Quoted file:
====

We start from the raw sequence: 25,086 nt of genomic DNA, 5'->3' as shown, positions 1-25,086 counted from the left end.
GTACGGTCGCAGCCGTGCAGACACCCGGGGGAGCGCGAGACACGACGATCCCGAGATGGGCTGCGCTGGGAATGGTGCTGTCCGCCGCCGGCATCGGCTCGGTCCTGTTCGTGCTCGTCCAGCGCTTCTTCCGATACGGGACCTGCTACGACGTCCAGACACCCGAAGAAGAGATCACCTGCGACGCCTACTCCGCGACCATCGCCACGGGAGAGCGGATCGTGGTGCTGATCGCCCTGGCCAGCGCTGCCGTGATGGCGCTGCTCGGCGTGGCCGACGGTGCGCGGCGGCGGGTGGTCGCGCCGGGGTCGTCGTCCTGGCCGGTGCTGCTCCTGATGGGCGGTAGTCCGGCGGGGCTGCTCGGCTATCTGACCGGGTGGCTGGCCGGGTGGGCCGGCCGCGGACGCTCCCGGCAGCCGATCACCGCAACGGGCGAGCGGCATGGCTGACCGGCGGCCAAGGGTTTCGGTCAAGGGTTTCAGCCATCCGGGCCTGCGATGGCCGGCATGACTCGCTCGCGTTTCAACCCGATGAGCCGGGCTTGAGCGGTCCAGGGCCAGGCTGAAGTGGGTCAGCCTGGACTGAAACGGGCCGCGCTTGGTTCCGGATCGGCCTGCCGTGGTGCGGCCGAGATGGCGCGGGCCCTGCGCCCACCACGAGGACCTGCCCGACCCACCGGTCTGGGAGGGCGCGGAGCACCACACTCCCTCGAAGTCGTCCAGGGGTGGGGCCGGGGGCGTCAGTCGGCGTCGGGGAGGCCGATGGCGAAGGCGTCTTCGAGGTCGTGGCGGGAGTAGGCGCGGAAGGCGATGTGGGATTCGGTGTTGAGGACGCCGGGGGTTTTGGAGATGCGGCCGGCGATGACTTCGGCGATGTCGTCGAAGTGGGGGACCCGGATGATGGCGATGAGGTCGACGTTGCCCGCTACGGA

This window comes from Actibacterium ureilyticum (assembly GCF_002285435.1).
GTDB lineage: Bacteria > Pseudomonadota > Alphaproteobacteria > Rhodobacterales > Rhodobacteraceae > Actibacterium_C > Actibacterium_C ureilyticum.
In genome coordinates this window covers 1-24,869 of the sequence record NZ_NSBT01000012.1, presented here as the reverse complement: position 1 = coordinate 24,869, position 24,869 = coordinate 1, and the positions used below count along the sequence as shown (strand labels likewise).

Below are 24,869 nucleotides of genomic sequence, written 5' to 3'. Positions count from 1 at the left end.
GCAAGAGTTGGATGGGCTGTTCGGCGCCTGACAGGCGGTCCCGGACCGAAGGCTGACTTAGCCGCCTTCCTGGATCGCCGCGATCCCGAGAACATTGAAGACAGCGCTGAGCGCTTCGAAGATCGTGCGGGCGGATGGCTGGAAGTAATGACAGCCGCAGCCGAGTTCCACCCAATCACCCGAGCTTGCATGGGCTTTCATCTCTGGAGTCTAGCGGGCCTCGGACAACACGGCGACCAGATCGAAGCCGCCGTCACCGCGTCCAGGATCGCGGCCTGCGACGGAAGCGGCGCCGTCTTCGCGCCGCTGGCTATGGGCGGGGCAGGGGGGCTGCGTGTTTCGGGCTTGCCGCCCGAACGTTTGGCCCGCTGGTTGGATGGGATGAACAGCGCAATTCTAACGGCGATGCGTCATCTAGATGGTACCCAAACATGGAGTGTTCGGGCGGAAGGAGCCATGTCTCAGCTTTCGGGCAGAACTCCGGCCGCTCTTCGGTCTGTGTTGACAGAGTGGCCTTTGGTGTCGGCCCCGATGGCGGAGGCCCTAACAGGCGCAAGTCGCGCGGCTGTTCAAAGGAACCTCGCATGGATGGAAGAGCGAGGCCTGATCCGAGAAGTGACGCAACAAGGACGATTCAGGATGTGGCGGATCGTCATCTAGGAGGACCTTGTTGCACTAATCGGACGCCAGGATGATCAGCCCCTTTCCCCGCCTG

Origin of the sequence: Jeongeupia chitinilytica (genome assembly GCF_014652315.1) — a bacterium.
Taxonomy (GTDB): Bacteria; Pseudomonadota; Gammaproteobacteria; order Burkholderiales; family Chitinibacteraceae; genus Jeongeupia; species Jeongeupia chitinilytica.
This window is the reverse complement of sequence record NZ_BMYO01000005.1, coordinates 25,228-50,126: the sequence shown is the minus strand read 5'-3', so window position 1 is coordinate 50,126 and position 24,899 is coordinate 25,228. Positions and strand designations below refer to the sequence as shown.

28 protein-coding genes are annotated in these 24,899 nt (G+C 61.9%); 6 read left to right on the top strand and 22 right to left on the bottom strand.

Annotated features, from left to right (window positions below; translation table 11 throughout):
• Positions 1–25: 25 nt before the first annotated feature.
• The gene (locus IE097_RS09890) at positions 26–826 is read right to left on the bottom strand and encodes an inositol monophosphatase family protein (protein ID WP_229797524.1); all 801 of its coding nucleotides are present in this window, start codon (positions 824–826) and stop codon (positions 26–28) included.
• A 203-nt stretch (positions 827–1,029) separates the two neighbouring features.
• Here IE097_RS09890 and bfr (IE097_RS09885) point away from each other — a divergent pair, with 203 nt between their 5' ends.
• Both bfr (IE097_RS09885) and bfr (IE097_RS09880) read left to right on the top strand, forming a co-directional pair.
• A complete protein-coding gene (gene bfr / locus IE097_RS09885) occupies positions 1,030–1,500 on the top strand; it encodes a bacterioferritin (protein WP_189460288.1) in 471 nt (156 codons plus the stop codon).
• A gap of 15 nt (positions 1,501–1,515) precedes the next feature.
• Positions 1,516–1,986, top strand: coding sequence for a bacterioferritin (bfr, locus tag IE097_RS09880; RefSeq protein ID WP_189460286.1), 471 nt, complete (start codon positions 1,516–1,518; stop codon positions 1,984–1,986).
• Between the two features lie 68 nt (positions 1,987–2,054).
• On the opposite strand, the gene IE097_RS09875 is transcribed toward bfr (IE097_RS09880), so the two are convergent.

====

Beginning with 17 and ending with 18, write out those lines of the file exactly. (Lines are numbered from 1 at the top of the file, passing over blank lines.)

• Both bfr (IE097_RS09885) and bfr (IE097_RS09880) read left to right on the top strand, forming a co-directional pair.
• A complete protein-coding gene (gene bfr / locus IE097_RS09885) occupies positions 1,030–1,500 on the top strand; it encodes a bacterioferritin (protein WP_189460288.1) in 471 nt (156 codons plus the stop codon).